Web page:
More Danes are living under the country’s poverty line, according to new research from think-tank Kraka. The latest study showed that over the last nine years the number of people finding it difficult to afford to put hot food on the table has doubled.
Kraka revealed that there were 46,600 “poor” people in the country in 2011 compared to 23,500 in 2002. Almost 20 per cent of Danes whose income falls below the Scandinavian country’s poverty line resides in public housing, while 75 per cent of people in the public housing sector are from non-Western countries.
Denmark’s first official poverty line was listed in 2013. People on an annual income of less than 103,200 kroner before tax for three years in a row are classed as poor.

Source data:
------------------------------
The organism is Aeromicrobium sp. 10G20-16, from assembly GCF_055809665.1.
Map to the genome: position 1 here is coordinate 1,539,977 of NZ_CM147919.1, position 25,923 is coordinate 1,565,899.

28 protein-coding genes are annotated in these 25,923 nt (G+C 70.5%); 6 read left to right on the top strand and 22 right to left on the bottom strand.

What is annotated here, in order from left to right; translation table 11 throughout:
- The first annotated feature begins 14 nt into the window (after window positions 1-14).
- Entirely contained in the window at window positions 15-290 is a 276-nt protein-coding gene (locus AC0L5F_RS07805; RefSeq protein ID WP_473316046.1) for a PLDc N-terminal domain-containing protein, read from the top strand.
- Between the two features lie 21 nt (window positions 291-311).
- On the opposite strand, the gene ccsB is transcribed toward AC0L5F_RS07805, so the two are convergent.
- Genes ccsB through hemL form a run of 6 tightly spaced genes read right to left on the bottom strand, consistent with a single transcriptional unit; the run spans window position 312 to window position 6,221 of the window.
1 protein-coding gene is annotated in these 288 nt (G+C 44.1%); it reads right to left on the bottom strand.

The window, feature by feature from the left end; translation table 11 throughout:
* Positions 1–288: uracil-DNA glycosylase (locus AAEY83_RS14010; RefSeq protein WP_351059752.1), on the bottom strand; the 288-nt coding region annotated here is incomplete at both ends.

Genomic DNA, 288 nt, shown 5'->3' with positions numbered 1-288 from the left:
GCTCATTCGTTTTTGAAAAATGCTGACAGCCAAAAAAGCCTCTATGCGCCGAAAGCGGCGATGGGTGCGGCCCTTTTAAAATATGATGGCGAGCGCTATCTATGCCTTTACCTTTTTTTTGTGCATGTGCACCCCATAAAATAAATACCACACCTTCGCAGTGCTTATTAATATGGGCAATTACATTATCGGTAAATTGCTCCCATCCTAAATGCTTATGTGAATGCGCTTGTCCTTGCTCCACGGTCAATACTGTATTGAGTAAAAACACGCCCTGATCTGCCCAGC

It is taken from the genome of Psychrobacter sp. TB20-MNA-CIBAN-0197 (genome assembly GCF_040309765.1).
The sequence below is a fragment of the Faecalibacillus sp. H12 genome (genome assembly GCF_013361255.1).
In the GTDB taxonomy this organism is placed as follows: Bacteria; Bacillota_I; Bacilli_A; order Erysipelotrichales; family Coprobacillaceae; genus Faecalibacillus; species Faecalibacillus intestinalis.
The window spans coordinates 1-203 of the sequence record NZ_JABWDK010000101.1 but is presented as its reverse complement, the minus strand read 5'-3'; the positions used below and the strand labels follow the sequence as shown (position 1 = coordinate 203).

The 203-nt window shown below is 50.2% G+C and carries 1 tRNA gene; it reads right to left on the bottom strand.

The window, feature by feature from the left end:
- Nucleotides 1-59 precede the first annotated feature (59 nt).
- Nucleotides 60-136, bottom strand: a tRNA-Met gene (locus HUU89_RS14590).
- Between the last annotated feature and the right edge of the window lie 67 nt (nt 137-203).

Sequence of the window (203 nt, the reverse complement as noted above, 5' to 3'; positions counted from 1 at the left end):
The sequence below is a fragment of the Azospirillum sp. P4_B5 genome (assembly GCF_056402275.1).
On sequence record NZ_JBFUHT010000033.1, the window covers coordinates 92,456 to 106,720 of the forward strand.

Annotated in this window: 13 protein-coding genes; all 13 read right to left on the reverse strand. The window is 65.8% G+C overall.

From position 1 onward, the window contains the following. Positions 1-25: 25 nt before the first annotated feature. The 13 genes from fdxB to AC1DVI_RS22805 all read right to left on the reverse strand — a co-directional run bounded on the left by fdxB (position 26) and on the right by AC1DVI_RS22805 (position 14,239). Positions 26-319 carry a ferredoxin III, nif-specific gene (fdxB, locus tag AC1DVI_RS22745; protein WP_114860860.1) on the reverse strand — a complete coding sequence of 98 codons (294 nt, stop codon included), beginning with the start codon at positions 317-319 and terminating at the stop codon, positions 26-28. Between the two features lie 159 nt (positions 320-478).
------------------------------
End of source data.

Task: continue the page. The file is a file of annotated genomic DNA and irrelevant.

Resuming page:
Kristian Thor Jakobsen, an economist at Kraka, said the fact more people are having to survive on the bare minimum will likely lead to serious societal consequences. He explained that what it means is some people don’t have the resources to live like the rest of society and can’t afford things such as Christmas presents or after-school activities for their children.
Jutland is the poorest area of the country, with the number of poor people increasing from 2,800 to 5,361 between 2002 and 2011. Jakobsen said southern Jutland has suffered a greater rise in poverty than anywhere else in Denmark, adding that the fact the differences are so huge is “interesting”.